My four year old wouldn't. 3 year olds still have that impulsiveness. They might learn not to do x otherwise dog would bite but they wouldn't have the cognitive power necessarily to apply that to other situations which could also result in a bite.

RebeccaJames Wed 19-Feb-14 22:20:52

Thanks, Suzietwo. Got a bit hairy there smile.

WinterDrawsOff Wed 19-Feb-14 22:23:27

I would get rid of the dog. It's a safeguarding issue. You cannot leave a dog or cat alone with a baby or young child even just for a second. You should think of the safety of your children.

Suzietwo Wed 19-Feb-14 22:25:13

A cat?! You can't leave a cat alone w a toddler? Wow.

NCISaddict Wed 19-Feb-14 22:35:38

You can't leave a toddler alone with a baby either!

Quinteszilla Wed 19-Feb-14 22:37:42

Not too soon then.

Suzietwo Wed 19-Feb-14 22:38:10

Now THAT, I agree with ncis

sweetieaddict Wed 19-Feb-14 22:46:21

your dog bit your toddler, left a tooth graze under his eye and you did nothing? did I just read that right?

take that as your warning and get rid of the dog - as for leaving the dog with the baby unattended - you are a very, very foolish woman.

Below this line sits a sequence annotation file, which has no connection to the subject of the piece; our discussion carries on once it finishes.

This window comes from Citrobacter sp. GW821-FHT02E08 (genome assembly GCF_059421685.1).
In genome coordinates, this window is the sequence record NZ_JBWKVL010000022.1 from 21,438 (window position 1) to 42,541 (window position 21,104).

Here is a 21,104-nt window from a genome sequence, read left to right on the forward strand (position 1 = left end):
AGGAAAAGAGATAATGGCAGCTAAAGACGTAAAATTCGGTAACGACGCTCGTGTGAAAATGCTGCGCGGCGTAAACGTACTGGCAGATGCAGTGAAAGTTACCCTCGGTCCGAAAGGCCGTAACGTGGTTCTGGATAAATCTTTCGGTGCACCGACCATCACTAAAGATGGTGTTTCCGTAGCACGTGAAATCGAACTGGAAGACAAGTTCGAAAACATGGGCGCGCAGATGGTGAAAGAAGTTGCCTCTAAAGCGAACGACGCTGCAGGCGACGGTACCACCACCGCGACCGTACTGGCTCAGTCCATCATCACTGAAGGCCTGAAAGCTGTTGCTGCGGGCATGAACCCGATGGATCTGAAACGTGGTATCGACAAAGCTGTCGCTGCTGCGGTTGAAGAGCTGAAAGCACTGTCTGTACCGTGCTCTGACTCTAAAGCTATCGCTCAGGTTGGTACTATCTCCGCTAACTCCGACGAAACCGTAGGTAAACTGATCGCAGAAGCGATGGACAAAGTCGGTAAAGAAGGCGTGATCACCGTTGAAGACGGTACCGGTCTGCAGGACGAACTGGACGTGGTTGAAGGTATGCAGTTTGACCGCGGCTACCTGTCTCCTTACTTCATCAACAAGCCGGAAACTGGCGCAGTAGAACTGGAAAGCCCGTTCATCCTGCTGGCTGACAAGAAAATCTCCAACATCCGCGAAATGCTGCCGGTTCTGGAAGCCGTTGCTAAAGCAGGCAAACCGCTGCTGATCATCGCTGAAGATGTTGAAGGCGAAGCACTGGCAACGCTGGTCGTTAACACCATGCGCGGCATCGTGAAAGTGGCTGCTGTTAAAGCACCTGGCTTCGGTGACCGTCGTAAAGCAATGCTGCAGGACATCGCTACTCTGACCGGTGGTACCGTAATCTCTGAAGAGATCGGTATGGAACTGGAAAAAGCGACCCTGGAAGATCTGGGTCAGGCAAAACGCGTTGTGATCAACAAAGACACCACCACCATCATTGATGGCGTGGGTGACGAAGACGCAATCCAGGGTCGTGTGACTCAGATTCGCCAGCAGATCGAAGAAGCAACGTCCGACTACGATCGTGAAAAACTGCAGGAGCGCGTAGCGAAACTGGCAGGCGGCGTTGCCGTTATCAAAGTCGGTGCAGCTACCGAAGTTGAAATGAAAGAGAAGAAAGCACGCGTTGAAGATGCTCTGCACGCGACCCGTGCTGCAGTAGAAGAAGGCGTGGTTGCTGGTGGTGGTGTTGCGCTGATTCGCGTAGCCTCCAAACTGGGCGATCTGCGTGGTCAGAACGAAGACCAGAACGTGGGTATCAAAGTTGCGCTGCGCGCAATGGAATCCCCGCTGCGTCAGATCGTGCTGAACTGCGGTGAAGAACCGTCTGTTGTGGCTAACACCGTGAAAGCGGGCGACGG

you cannot give equal attention to a toddler, baby and a dog - you've even admitted that yourself - rehome her to someone who has the time and attention you don't. it's a dog ffs, your kids come first....

Excited85 Thu 20-Feb-14 05:34:38

I have a small dog and a 16 week old baby. I've never left them alone together and as a result I'm finding being a new mum far more difficult than friends without dogs

As a pp says, when I need the loo either baby or dog comes with me, likewise even to turn the kettle on. Our house is open plan though so nowhere to put dog for a few minutes. If you have separate rooms downstairs there really is no excuse for leaving them together.